The Scout Oath is a promise made by Boy Scouts to follow Scout Law, to be helpful to others and to take care of themselves mentally, emotionally and physically. Scout Law states, "A Scout is trustworthy, loyal, helpful, friendly, courteous, kind, obedient, cheerful, thrifty, brave, clean, and reverent."
Boy Scouts of America started in 1910 with the mission of helping boys learn how to be active citizens in their communities and how to take care of themselves and others. The program invites boys to participate in outdoor activities, educational experiences and community volunteering. Through these activities and the fellowship formed with other Scouts, boys learn self-reliance and how to be positive members of their communities. Boys earn merit badges to signify they have completed or learned various activities.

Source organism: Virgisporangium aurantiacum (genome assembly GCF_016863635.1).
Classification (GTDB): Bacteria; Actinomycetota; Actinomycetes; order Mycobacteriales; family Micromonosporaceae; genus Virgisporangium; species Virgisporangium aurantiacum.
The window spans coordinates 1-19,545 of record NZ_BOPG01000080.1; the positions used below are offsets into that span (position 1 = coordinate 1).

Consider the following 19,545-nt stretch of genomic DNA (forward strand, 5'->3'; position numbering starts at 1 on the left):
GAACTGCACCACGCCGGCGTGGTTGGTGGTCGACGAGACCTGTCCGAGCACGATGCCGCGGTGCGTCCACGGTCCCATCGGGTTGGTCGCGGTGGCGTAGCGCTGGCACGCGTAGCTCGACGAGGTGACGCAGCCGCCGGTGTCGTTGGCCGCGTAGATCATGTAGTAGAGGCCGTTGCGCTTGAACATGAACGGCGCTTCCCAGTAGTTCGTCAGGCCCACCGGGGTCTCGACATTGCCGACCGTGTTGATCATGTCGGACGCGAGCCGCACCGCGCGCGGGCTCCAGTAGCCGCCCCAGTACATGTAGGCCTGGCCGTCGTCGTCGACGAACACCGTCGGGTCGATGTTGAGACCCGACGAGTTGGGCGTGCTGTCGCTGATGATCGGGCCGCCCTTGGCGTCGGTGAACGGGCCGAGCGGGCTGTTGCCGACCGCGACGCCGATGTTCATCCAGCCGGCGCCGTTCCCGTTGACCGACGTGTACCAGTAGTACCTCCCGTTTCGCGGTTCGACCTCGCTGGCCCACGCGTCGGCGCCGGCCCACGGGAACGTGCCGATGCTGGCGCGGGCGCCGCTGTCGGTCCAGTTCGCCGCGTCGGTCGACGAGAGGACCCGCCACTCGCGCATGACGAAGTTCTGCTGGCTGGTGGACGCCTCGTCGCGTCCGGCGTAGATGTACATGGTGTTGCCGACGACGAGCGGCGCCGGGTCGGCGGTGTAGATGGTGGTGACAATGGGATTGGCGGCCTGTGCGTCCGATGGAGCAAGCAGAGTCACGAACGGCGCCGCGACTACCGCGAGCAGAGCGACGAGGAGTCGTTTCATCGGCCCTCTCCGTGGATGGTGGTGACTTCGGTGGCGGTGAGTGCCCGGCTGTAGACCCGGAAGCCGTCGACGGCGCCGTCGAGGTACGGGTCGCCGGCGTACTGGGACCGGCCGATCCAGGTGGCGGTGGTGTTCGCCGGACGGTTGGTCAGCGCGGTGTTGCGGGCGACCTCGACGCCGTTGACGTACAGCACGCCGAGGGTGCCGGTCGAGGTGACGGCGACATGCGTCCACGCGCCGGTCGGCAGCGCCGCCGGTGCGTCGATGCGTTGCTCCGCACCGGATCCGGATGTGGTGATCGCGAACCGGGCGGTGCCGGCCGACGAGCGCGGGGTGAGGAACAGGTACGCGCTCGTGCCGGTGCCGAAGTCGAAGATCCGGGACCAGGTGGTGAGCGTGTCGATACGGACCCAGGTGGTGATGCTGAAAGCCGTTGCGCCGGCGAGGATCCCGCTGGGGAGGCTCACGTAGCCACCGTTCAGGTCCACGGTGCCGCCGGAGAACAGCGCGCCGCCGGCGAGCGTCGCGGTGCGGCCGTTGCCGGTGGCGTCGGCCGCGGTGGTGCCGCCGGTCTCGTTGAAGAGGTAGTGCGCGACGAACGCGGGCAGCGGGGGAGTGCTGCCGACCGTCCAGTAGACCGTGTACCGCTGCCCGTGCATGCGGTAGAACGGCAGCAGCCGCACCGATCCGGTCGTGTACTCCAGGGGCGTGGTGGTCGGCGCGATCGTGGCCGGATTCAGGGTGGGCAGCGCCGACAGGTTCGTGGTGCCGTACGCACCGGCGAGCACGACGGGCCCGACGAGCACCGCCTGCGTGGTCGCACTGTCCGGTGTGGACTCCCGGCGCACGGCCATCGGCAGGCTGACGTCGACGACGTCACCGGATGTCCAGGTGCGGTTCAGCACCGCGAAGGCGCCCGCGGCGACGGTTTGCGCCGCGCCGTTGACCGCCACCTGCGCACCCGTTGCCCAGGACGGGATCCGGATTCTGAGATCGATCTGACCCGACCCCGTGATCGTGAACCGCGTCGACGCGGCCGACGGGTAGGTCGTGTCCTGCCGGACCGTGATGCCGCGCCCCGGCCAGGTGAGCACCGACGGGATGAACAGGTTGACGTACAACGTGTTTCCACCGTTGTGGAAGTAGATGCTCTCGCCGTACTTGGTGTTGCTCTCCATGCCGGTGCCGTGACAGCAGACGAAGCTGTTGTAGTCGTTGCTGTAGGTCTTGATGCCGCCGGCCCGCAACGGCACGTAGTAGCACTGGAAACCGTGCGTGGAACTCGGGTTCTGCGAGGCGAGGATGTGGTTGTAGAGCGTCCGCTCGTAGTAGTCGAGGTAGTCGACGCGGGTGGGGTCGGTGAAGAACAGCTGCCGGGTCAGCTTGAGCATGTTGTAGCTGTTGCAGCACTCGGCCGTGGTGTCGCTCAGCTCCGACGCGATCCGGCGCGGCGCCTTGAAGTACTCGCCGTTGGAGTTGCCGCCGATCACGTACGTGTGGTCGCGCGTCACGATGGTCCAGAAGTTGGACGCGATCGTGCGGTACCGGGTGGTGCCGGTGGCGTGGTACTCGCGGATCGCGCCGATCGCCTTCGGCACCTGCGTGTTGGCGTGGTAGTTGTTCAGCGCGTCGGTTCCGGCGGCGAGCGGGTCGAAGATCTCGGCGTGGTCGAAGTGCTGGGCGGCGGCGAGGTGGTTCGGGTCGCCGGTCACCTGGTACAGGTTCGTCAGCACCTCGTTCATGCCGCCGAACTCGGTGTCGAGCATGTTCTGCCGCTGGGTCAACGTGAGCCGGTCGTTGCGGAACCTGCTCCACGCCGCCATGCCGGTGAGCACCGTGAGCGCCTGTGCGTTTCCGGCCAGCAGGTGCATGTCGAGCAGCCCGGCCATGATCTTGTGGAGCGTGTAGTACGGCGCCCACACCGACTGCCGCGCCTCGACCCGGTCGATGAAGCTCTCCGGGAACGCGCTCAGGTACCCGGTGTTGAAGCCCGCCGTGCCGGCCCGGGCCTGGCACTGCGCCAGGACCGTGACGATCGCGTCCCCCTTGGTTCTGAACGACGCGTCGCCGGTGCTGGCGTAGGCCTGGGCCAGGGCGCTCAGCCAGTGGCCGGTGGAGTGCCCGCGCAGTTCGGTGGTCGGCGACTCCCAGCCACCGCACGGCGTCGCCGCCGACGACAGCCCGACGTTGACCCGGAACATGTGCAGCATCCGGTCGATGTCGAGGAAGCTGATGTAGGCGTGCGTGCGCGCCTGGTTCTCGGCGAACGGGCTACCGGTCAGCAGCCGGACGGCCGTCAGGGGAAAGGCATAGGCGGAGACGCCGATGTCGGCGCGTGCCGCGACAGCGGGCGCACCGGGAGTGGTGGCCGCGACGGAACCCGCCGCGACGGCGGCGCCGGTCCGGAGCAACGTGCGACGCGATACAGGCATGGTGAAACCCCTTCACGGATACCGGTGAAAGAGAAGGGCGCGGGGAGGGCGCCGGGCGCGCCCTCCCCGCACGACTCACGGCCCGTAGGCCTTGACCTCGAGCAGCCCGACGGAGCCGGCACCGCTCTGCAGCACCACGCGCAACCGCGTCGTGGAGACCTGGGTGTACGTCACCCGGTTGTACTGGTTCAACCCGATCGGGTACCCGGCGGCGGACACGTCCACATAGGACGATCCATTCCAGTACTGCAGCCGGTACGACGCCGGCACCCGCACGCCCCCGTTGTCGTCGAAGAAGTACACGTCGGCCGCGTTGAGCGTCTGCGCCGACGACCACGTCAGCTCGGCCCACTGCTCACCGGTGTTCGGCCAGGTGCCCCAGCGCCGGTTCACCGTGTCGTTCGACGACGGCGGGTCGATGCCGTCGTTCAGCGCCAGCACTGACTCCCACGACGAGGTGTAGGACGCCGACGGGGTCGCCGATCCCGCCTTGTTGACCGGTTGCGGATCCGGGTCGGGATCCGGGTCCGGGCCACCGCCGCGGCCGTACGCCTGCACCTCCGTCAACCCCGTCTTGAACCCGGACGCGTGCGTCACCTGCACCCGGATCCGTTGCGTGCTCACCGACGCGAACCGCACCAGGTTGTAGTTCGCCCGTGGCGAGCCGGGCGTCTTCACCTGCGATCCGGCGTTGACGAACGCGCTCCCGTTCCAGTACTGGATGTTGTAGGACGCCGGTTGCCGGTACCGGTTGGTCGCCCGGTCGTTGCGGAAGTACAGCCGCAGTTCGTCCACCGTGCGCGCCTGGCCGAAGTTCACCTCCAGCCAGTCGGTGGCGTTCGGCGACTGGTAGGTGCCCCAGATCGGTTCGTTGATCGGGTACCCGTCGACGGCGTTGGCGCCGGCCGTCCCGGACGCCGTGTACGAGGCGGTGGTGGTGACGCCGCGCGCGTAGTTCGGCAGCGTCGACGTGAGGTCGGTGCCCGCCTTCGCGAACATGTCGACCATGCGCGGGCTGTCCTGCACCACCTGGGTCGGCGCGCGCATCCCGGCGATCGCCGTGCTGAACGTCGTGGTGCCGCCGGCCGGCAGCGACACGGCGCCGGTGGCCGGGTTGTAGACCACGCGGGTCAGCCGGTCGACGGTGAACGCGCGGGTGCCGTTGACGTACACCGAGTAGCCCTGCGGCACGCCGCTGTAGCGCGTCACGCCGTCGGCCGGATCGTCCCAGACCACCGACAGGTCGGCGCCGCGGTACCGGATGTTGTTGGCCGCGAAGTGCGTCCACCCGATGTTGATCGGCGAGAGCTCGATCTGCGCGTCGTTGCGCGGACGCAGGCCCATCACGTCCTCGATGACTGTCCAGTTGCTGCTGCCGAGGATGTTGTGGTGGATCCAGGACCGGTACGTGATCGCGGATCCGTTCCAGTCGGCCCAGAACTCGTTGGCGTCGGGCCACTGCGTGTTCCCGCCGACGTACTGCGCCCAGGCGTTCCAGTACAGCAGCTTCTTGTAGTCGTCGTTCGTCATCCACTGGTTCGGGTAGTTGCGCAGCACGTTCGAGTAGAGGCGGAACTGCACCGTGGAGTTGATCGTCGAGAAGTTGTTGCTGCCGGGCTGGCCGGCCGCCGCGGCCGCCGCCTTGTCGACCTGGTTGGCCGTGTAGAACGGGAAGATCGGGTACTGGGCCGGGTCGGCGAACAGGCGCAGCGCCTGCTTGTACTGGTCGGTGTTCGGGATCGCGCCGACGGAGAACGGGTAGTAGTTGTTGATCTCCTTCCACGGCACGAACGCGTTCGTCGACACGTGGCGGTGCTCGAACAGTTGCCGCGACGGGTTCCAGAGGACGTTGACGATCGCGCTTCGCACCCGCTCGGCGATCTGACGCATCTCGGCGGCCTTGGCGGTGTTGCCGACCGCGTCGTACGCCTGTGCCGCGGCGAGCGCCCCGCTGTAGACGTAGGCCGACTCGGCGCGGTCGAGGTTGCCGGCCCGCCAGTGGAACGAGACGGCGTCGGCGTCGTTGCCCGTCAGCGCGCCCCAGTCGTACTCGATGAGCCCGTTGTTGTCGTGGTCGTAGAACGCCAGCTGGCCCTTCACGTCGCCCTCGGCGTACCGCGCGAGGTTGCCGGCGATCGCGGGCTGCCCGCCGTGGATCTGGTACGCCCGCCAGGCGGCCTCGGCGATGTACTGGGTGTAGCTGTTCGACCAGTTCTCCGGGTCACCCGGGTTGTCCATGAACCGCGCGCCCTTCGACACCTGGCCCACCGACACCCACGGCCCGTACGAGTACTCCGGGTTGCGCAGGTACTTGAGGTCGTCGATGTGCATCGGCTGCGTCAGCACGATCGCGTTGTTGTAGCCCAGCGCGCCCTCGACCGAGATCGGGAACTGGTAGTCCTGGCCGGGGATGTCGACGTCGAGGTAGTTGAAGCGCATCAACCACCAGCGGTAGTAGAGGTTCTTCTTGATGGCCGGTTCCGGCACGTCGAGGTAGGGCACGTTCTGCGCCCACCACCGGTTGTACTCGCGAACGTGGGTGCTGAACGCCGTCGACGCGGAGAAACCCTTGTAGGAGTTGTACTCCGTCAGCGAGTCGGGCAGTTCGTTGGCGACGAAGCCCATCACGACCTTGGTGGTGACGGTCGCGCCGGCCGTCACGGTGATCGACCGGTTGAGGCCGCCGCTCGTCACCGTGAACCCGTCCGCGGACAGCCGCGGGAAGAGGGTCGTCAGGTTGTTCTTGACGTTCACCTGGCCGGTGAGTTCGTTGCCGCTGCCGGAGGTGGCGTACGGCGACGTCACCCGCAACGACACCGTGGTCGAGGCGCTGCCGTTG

The Cub Scouts program is for boys ages 7 to 10, while the Boy Scouts program is for boys ages 10 to 18. Ten year-olds can advance from Cub Scouts to Boy Scouts while still 10, but new Scouts must either have completed fifth grade or be 11 to join Boy Scouts.
Older Boy Scouts can advance to the rank of Eagle Scout by completing an independently designed community service project, in addition to having at least 21 Scout merit badges and exemplifying Scout Spirit by living out Scout Law.